Ex-minister cleared of racism on appeal

An appeals court overturned former French interior minister Brice Hortefeux's racism conviction on Thursday, a legal victory for one of President Nicolas Sarkozy's closest political allies.

Ex-minister cleared of racism on appeal
MEDEF (File)

Last year, Hortefeux was convicted of mocking the Arab origins of a young member of Sarkozy’s ruling party, in an incident that was caught on video and became a viral video hit and an embarrassment to the government.

But, on Thursday, the Paris appeals court found fault with the way in which the country’s best known anti-racist organisation had been assigned as a civil plaintiff in the case, and threw out the case — a de facto aquittal.

The group, the Movement Against Racism and for Friendship Between Peoples (MRAP), insisted that the court had not directly questioned the racism charge, and warned that it plans to appeal the ruling in a higher court.

Hortefeux was interior minister at the time of the incident, but he has since stood down to work as a political adviser to Sarkozy, and is expected to play a leading role in his leader’s campaign for re-election next year.

At the summer 2009 UMP party conference, Hortefeux posed for a picture with a party member of North African descent and joked: “You always need one. When there’s one, that’s OK. It’s when there’s a lot of them you have problems.”

Most of the tens of thousands of viewers who saw the footage interpreted the remark as a slight on the young man’s origins, but the minister insisted he had been affectionately joking about his coming from the predominantly agricultural Auvergne region.

The target of the comment, 22-year-old Amine Benalia-Brouch, initially defended Hortefeux, insisting he had not been insulted, but later left the UMP and said he had been pressured into making his statement by party officials.


French court orders Twitter to reveal anti-hate speech efforts

A French court has ordered Twitter to give activists full access to all its documents relating to efforts to combat racism, sexism and other forms of hate speech on the social network.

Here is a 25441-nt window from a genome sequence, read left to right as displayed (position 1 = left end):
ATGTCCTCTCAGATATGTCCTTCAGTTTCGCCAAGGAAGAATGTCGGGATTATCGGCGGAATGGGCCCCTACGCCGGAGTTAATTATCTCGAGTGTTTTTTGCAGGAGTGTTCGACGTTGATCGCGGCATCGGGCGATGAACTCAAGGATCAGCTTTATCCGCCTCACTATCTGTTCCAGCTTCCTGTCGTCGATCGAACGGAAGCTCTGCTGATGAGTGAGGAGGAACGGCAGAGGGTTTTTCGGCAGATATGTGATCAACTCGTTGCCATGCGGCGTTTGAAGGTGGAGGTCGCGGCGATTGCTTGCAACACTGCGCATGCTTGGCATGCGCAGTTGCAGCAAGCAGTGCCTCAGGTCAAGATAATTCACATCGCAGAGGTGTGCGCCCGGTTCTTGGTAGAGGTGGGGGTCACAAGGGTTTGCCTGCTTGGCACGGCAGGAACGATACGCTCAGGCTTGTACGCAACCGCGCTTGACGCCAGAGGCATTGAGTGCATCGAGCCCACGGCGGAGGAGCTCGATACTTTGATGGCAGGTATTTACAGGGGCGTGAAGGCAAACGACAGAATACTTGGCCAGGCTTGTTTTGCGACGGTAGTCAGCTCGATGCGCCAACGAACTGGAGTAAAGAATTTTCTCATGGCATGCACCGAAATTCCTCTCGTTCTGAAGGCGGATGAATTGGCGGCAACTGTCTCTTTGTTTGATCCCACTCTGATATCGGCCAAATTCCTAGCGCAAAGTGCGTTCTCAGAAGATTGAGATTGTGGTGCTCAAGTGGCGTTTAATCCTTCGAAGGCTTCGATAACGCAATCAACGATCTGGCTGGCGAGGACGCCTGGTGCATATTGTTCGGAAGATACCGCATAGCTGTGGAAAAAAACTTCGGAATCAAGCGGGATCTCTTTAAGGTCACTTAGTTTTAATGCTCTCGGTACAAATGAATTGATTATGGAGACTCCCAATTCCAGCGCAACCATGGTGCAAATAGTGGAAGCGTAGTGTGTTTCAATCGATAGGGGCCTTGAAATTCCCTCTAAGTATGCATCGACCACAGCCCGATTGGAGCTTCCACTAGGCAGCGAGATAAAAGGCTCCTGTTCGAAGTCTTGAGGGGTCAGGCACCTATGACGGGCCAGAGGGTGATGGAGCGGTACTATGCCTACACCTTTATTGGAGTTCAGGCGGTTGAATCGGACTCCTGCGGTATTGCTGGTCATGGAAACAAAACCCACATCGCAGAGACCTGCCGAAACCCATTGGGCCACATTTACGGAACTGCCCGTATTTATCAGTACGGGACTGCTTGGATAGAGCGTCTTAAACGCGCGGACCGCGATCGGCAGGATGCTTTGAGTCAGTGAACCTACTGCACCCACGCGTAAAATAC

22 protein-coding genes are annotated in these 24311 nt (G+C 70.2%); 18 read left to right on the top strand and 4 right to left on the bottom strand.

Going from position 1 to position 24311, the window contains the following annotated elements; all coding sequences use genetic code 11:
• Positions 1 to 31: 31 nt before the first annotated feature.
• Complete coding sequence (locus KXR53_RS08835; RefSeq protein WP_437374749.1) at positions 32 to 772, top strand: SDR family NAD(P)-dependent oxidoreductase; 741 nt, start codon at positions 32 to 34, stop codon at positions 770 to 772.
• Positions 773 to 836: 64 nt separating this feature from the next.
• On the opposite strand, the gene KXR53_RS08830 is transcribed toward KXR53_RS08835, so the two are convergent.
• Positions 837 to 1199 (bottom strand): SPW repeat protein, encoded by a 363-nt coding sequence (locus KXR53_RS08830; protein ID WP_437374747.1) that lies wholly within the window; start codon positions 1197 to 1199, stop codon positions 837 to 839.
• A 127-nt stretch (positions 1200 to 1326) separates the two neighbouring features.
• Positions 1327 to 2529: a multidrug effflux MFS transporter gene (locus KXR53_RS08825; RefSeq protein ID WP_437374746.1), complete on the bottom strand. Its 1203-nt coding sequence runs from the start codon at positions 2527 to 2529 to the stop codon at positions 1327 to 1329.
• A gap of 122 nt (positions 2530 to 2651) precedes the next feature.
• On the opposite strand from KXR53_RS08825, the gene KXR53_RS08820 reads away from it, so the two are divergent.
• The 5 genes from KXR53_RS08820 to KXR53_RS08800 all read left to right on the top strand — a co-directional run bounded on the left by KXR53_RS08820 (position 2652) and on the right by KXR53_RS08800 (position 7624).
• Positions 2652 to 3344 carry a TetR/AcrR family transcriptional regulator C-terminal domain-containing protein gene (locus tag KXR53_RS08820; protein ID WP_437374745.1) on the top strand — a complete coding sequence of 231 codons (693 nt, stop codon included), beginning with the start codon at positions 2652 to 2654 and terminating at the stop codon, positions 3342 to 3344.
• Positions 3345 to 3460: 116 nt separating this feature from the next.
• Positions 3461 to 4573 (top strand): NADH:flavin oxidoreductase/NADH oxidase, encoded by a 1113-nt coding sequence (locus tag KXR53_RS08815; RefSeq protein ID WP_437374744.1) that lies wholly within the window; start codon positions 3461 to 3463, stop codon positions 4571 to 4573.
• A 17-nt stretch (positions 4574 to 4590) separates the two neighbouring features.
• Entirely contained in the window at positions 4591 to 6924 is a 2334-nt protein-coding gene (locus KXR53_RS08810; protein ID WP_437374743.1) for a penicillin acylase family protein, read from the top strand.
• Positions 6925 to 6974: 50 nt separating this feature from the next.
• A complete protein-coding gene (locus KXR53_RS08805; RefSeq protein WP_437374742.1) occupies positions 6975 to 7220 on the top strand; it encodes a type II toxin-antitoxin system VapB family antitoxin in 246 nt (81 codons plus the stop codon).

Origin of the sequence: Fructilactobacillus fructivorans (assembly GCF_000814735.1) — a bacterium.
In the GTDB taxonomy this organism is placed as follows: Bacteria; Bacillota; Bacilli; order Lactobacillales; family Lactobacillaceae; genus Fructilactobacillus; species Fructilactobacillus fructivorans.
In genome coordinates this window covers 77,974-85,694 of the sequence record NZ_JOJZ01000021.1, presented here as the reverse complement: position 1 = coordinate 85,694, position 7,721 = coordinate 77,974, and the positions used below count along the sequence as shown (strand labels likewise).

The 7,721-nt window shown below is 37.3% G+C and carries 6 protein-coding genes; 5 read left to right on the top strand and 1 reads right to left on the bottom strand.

French court orders Twitter to reveal anti-hate speech efforts
Photo: Alastair Pike | AFP

Six anti-discrimination groups had taken Twitter to court in France last year, accusing the US social media giant of “long-term and persistent” failures in blocking hateful comments from the site.

The Paris court ordered Twitter to grant the campaign groups full access to all documents relating to the company’s efforts to combat hate speech since May 2020. The ruling applies to Twitter’s global operation, not just France.

Twitter must hand over “all administrative, contractual, technical or commercial documents” detailing the resources it has assigned to fighting homophobic, racist and sexist discourse on the site, as well as “condoning crimes against humanity”.

The San Francisco-based company was given two months to comply with the ruling, which also said it must reveal how many moderators it employs in France to examine posts flagged as hateful, and data on the posts they process.

The ruling was welcomed by the Union of French Jewish Students (UEJF), one of the groups that had taken the social media giant to court.

“Twitter will finally have to take responsibility, stop equivocating and put ethics before profit and international expansion,” the UEJF said in a statement on its website.

Twitter’s hateful conduct policy bans users from promoting violence, or threatening or attacking people based on their race, religion, gender identity or disability, among other forms of discrimination.

Like other social media businesses it allows users to report posts they believe are hateful, and employs moderators to vet the content.

But anti-discrimination groups have long complained that holes in the policy allow hateful comments to stay online in many cases.

French prosecutors on Tuesday said they have opened an investigation into a wave of racist comments posted on Twitter aimed at members of the country’s national football team.

The comments, notably targeting Paris Saint-Germain star Kylian Mbappe, were posted after France was eliminated from the Euro 2020 tournament last week.

France has also been having a wider public debate over how to balance the right to free speech with preventing hate speech, in the wake of the controversial case of a teenager known as Mila.

The 18-year-old sparked a furore last year when her videos, criticising Islam in vulgar terms, went viral on social media.

Thirteen people are on trial accused of subjecting her to such vicious harassment that she was forced to leave school and was placed under police protection.

While President Emmanuel Macron is among those who have defended her right to blaspheme, left-wing critics say her original remarks amounted to hate speech against Muslims.